Over the last few weeks there have been mutterings of a liberal/progressive mutiny within the UUP exacerbated, although not entirely caused, by the election of Tom Elliott to the party's leadership.
Chekhov sees Elliott's promotion of John McCallister to the deputy leadership of the party as an olive leaf to that minority, non-culturalist wing of the party. "Olive leaf" certainly seems a lot less pejorative an interpretation in this case than the alternatives of "sop" or even "bribe" but in the end they all have the same target, to neutralise opposition and thus reduce the possibility of internal conflict.
That target is, however, an internal one. Its achievement surely doesn't go any way to altering the perception of the party externally amongst the wider electorate. The Conservative/UUP project floundered on the rocks of communalism (the selection of the "Protestant" candidate in Fermanagh & S Tyrone and the "Pan-Unionism" talks at Hatfield) and whatever Reg Empey or David Cameron may have said about moving politics beyond the sectarian comfort-zones, whatever bright new candidates were selected, the facts on the ground were contradicting the core message of the UCUNF.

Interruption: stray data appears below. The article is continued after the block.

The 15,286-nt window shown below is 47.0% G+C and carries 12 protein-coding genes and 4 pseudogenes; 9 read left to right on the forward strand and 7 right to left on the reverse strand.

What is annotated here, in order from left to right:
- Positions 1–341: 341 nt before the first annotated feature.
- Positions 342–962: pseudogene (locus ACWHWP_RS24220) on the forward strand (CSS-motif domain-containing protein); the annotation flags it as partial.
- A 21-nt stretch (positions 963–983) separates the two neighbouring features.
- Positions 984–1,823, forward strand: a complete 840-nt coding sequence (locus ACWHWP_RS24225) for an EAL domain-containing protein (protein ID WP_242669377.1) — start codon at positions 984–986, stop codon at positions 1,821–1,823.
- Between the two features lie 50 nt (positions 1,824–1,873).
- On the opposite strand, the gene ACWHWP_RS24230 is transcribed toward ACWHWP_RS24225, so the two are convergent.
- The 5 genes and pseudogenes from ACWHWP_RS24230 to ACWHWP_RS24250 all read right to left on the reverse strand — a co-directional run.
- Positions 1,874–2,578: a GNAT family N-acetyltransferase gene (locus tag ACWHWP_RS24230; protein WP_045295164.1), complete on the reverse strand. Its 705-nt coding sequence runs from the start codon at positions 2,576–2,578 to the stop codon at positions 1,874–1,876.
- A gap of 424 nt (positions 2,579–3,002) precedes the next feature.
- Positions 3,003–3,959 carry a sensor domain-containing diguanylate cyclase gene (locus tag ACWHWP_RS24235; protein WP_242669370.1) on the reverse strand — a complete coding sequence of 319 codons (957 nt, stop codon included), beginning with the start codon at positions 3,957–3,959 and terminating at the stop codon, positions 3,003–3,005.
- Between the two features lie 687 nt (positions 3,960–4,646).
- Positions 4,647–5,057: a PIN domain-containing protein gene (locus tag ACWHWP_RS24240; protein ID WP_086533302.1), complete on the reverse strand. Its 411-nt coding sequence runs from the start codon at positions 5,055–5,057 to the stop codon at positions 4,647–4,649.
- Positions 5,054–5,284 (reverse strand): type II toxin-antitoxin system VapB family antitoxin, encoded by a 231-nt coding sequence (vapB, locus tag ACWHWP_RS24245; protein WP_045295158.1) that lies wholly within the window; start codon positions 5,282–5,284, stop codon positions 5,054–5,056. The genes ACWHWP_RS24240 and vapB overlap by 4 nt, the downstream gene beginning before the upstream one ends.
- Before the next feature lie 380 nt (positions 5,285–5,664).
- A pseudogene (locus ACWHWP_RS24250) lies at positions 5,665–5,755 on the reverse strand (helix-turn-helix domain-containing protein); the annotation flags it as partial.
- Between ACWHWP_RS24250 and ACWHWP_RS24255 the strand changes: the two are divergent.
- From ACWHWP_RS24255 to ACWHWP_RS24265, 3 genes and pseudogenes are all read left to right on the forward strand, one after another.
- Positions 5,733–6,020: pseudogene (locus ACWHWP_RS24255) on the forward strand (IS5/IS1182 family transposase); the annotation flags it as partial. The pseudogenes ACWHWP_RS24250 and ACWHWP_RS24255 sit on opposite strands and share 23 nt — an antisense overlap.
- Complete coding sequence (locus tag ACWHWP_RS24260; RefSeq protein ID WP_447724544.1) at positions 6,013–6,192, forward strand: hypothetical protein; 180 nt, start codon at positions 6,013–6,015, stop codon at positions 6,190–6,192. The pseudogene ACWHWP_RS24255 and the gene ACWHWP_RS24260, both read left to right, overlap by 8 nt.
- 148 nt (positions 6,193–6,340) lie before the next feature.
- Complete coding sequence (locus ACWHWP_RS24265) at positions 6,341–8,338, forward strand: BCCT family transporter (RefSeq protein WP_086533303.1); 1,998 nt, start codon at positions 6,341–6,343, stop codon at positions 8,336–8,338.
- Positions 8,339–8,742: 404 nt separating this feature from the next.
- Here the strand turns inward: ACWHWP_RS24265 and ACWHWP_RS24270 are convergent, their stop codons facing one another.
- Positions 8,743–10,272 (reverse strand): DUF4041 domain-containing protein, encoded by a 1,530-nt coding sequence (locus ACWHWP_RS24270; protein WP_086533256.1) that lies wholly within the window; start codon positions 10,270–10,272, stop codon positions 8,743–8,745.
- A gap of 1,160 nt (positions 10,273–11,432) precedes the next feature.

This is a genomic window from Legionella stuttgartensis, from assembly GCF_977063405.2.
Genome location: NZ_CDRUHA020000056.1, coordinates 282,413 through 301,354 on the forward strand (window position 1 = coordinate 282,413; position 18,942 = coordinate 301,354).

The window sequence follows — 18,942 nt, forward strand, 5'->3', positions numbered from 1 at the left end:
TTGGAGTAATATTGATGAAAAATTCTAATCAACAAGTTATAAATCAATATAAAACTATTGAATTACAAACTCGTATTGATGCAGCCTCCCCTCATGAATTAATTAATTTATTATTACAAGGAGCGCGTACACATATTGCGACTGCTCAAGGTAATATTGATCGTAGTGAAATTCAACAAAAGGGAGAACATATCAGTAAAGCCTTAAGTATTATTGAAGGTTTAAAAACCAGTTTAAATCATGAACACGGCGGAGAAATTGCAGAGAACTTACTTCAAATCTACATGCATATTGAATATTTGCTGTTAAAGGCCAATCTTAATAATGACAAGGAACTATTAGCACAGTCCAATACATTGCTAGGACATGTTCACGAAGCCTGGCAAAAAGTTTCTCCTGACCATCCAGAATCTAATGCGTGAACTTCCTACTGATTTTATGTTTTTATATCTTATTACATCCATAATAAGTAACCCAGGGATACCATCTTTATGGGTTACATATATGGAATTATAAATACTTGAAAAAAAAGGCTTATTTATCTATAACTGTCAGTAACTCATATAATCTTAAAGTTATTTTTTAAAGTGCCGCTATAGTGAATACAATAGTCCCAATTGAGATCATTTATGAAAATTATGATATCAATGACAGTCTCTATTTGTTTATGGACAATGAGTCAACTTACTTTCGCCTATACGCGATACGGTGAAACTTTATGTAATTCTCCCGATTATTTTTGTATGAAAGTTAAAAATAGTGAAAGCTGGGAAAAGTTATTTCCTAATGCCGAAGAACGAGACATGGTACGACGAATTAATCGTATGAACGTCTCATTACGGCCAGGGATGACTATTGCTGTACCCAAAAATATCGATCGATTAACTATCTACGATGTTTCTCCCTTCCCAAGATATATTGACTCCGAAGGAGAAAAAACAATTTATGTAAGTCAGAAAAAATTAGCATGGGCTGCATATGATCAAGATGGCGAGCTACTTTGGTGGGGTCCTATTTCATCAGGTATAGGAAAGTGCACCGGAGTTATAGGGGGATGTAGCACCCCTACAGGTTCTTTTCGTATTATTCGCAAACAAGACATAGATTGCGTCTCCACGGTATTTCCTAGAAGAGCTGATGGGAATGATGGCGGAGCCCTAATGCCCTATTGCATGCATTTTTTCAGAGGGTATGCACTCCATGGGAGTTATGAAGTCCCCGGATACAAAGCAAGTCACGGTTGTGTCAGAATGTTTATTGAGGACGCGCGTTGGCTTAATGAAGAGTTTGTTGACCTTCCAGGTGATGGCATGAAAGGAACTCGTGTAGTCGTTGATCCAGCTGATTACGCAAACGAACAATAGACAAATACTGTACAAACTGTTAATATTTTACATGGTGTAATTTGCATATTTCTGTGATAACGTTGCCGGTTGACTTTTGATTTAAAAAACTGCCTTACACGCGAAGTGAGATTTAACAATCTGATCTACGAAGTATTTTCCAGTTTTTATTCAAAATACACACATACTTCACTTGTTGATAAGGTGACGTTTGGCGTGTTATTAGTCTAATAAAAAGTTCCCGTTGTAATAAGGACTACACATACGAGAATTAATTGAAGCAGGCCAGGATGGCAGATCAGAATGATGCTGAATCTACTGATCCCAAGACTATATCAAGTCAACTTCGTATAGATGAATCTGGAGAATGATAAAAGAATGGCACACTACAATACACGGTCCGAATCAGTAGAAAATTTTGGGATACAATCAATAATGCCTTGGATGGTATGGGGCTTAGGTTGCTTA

Similarly appointing John McCallister as Deputy Leader doesn't, in itself, make the party or, more importantly, its image any more liberal or progressive. A party can't fight simultaneously on a liberal/secular/progressive ticket in S Belfast or N Down whilst donning the sash and banging the Lambeg in FST or East Antrim; your own party members, never mind the electorate, will see right through and reject that kind of schizophrenic opportunism.